2 Corinthians 11:2
1 I wish that you would be patient with me in a little foolishness, but indeed you are being patient with me! 2 For I am jealous for you with godly jealousy, because I promised you in marriage to one husband, to present you as a pure virgin to Christ. 3 But I am afraid that just as the serpent deceived Eve by his treachery, your minds may be led astray from a sincere and pure devotion to Christ. 4 For if someone comes and proclaims another Jesus different from the one we proclaimed, or if you receive a different spirit than the one you received, or a different gospel than the one you accepted, you put up with it well enough!
Mishnah Taanit 4:8Mishnah
Rabban Shimon ben Gamliel said: There were no days as joyous for the Jewish people as the fifteenth of Av and as Yom Kippur, as on them the daughters of Jerusalem would go out in white clothes, which each woman borrowed from another. Why were they borrowed? They did this so as not to embarrass one who did not have her own white garments. All the garments that the women borrowed require immersion, as those who previously wore them might have been ritually impure. And the daughters of Jerusalem would go out and dance in the vineyards. And what would they say? Young man, please lift up your eyes and see what you choose for yourself for a wife. Do not set your eyes toward beauty, but set your eyes toward a good family, as the verse states: “Grace is deceitful and beauty is vain, but a woman who fears the Lord, she shall be praised” (Proverbs 31:30), and it further says: “Give her the fruit of her hands, and let her works praise her in the gates” (Proverbs 31:31). And similarly, it says in another verse: “Go forth, daughters of Zion, and gaze upon King Solomon, upon the crown with which his mother crowned him on the day of his wedding, and on the day of the gladness of his heart” (Song of Songs 3:11). This verse is explained as an allusion to special days: “On the day of his wedding”; this is the giving of the Torah through the second set of tablets on Yom Kippur. The name King Solomon in this context, which also means king of peace, is interpreted as a reference to God. “And on the day of the gladness of his heart”; this is the building of the Temple, may it be rebuilt speedily in our days.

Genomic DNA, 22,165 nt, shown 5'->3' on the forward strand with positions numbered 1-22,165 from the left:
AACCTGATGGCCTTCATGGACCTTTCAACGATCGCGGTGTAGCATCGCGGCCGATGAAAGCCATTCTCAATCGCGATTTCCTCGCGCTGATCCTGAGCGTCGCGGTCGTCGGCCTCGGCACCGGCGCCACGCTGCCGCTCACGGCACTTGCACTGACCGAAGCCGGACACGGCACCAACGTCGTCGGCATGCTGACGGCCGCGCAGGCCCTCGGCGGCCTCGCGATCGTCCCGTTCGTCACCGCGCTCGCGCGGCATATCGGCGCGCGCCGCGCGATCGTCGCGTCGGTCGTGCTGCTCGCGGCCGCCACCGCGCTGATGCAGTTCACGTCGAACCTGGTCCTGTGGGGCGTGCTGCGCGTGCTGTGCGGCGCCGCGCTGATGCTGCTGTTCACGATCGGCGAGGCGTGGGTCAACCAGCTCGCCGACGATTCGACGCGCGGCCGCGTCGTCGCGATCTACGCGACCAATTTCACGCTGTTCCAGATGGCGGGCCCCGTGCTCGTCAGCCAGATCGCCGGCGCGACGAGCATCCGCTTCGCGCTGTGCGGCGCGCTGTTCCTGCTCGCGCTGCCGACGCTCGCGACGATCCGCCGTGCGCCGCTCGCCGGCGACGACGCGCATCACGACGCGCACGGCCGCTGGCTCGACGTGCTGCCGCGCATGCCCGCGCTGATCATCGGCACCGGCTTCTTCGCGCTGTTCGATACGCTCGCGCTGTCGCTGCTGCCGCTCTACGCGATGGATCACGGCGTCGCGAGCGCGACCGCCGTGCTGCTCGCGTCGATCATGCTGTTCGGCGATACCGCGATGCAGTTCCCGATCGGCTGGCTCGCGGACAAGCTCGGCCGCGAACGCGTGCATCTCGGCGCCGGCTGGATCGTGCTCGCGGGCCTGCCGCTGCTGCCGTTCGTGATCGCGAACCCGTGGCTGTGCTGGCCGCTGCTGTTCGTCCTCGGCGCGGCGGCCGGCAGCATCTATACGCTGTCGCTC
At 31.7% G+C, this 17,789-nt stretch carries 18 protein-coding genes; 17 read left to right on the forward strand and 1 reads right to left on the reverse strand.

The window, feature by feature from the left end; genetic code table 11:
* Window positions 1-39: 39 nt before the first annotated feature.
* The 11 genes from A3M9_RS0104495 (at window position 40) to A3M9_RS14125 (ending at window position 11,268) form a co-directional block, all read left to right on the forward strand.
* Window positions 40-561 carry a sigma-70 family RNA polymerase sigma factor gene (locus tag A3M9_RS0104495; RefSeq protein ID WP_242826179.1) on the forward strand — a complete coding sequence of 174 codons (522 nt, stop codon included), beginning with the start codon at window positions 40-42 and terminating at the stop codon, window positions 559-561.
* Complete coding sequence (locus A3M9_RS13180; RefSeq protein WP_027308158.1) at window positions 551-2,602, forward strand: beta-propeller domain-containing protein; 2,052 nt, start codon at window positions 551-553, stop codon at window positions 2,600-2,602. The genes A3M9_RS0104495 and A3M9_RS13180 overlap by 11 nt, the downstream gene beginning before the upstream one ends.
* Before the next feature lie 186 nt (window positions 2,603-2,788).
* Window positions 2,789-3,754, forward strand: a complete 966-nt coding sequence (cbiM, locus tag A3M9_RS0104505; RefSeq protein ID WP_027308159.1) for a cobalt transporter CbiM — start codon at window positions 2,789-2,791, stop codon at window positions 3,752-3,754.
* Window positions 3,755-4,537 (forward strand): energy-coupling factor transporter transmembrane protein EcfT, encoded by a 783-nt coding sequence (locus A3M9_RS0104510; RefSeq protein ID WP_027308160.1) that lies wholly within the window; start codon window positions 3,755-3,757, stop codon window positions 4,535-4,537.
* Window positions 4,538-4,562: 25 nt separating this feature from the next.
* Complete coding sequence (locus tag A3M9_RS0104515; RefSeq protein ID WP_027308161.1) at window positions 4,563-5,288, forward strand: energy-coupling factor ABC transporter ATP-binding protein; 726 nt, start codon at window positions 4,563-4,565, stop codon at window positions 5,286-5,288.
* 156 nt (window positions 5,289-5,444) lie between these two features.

Notes and References
"... The Temple as place of union between the divine and the human is the dwelling place of God's kedushah. It was imbued from early on with a nuptial meaning that gradually developed into the full-blown metaphor of Temple as nuptial chamber. For the prophets, Israel’s marital covenant with YHWH was inseparable from her worship, in most cases expressed negatively in her idolatry portrayed as fornication and adultery (Hosea 2:5-13; 4:10-19; Jeremiah 2:20; 7:1-34; Ezekiel 16:19; Isaiah 57:5-9). In wisdom literature, the figure of Lady Wisdom dwelling in the sanctuary (Sirach 24:10-11; 51:14; Wisdom of Solomon 9:4) and inviting men to embrace and love her implies that this union takes place in the Temple, already seen as a kind of nuptial chamber. The Temple also holds a prominent place in the rabbinical exegesis of the Song of Songs (compare mishnah Ta’anit 4:8), where events of the Exodus such as the Song at the Sea or the Sinai revelation are interpreted both nuptially and as referring to the Temple (Mekhilta Shirata 10; BaHodesh 2; Sifre Deuteronomy 6, 41) ..."
Villeneuve, André Nuptial Symbolism in Second Temple Writings, the New Testament and Rabbinic Literature (pp. 1-25) Brill, 2016